When this assessment was made, the decision of the Supreme Court in Commissioner of Income-tax v. Raja Benoy Kumar Sahas Roy [[1957] 32 I.T.R. 466 (S.C.).], had not been given. Since that decision it is now quite clear that the answer to the question asked must be in the negative on the facts of this case. In other words, the income in the facts of this case was not agricultural income at all. Here there is no proof that the assessee carried on any basic or subsidiary agricultural operations taken in conjunction with the basic operation so as to bring him within the principle laid down by Bhagwati J. in Supreme Court at pages 507-508 of that report. Mere performance of subsequent operations on the products of the land, where such products were not raised on the land by the performance of the basic operations, would not be enough to characterise them as agricultural operations. Weeding, digging the soil around the growth and removal of undergrowths are operations which are described in the judgment as subsidiary operations or subsequent operations which by themselves alone would not bring the income within the meaning of agricultural income within the meaning of section 2(1) of the Income-tax Act. Two other decisions of the Supreme Court which followed this decision are Maharajadhiraj Sir Kameshwar Singh v. Commissioner of Income-tax [[1957] 32 I.T.R. 587 (S.C.).] and Commissioner of Income-tax v. Jyotikana Chowdhurani [[1957] 32 I.T.R. 705 (S.C.).]. In the former case, it was pointed out by the Supreme Court that even though operations in the nature of forestry operations were performed by the assessee which had the effect of nursing and fostering the growth of such forest trees, they had nothing in common with the basic operations of agriculture and could not constitute agricultural operations unless they formed part and parcel of and integrated themselves with such basic operations. In the second case, the assessee had claimed that she had employed human skill and labour (1) in reservation of blocks of forests and their operation by rotation, (2) by making the trees for felling and (3) by clearing jungles and undergrowths etc. The Supreme Court even there held that, assuming that those operations had been done by the assessee, such operations in forestry were performed after the produce had sprouted from the soil and no human skill and labour were spent by the assessee on the cultivation of the forest land nor were any operations performed on the land itself.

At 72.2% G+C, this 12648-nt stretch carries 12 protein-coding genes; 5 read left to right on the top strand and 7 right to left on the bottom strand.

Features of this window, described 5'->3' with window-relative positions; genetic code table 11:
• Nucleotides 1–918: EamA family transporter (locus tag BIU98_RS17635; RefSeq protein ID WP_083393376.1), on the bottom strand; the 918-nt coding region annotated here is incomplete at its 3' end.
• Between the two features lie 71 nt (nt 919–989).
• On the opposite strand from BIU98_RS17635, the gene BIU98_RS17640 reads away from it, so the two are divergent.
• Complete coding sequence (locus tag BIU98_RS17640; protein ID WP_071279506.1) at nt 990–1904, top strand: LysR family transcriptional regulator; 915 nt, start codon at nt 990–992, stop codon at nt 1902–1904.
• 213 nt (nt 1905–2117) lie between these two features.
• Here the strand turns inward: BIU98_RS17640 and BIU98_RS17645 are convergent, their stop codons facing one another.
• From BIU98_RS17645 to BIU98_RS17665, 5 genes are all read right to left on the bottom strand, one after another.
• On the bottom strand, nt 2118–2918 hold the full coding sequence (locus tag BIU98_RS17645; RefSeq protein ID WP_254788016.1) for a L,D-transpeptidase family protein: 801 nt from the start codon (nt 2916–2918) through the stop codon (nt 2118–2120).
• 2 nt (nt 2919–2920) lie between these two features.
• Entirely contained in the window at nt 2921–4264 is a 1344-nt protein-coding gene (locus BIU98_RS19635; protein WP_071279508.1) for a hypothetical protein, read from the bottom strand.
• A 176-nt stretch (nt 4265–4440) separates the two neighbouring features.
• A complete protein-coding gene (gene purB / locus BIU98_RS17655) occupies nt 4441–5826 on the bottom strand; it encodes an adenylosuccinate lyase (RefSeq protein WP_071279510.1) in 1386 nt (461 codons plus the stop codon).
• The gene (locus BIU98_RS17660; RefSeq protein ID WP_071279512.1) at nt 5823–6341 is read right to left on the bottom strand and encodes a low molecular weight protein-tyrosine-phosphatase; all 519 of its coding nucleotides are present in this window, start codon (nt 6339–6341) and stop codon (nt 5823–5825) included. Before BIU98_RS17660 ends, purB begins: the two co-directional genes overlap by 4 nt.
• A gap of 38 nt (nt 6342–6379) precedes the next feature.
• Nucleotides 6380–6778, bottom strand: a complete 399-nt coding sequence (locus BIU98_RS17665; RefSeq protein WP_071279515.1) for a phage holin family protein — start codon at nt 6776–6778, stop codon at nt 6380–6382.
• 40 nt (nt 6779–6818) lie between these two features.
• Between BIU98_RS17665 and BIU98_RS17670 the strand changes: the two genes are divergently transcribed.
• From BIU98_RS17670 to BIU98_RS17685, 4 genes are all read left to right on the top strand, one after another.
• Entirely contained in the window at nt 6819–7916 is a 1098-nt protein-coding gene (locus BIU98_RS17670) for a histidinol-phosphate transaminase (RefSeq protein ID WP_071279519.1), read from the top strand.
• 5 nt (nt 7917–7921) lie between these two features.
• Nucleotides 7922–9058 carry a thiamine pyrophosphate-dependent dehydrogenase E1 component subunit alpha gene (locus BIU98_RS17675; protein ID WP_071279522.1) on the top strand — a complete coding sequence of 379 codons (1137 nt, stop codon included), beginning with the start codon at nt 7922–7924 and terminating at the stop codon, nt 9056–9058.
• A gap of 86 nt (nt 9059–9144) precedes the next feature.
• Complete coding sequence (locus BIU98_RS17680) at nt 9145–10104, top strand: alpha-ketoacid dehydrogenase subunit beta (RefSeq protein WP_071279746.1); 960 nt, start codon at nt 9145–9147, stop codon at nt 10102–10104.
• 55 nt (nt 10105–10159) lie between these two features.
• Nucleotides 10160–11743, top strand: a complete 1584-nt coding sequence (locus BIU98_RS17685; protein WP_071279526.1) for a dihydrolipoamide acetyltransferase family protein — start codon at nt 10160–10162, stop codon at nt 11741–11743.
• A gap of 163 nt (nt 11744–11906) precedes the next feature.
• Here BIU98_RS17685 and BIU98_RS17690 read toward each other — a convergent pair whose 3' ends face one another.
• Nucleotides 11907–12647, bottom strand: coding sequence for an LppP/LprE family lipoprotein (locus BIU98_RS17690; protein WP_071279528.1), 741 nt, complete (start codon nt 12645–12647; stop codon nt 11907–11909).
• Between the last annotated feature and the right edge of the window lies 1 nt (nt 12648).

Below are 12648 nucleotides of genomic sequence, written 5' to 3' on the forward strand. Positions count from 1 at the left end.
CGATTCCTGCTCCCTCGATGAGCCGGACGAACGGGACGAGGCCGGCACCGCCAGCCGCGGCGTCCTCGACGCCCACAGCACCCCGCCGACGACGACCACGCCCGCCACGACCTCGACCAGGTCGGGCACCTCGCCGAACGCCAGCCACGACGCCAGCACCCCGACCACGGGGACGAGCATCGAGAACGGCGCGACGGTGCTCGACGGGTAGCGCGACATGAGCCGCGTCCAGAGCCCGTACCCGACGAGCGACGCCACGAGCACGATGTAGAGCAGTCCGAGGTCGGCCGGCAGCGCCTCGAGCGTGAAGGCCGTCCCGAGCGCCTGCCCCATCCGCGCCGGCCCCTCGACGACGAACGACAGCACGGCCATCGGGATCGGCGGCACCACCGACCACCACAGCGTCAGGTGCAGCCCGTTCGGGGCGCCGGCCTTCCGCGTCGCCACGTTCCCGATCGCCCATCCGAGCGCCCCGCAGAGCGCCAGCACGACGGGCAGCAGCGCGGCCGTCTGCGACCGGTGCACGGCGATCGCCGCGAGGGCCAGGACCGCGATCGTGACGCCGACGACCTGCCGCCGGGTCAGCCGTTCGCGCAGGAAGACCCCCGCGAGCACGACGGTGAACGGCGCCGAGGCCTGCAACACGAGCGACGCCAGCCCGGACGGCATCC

In the light of these decisions, the answer seems to fellow inevitably. It was argued on behalf of the assessee, however, that the forest in this case was described in the settlement record as 'Abadi Sal Jungle'. This will appear from the remand report which found certain facts in this case. On the strength of this expression, the argument on behalf of the assessee was that this meant that this forest was a man-made forest and human labour and skill were employed to plant and grow sal trees there. We do not think that on the facts this argument is at all open to the assessee first because the expression, 'Abadi Sal Jungle', was construed and interpreted by the Additional Appellate Commissioner himself as 'land for cultivation of sal trees'. A land fit for cultivation of sal trees may still remain uncultivated and the fact of actual cultivation for the assessment year must be proved by the assessee to bring himself within the meaning of agricultural income under section 2(1) of the Income-tax Act. Nothing has been done by the assessee in that behalf. On the contrary, the facts found showed clearly that no tilling of the soil or sowing of the seeds or grafts or watering was done and certainly no human skill or labour was employed on the land itself within the meaning of the Supreme Court decision which we have just quoted.

For these reasons, it must be held that the income from the sale of sal trees in this case was not agricultural income within the meaning of section 2(1) of the Income-tax Act and, therefore, the question is answered in the negative. The assessee must pay the costs of this reference.

BACHAWAT J. - I agree.

Question answered in the negative.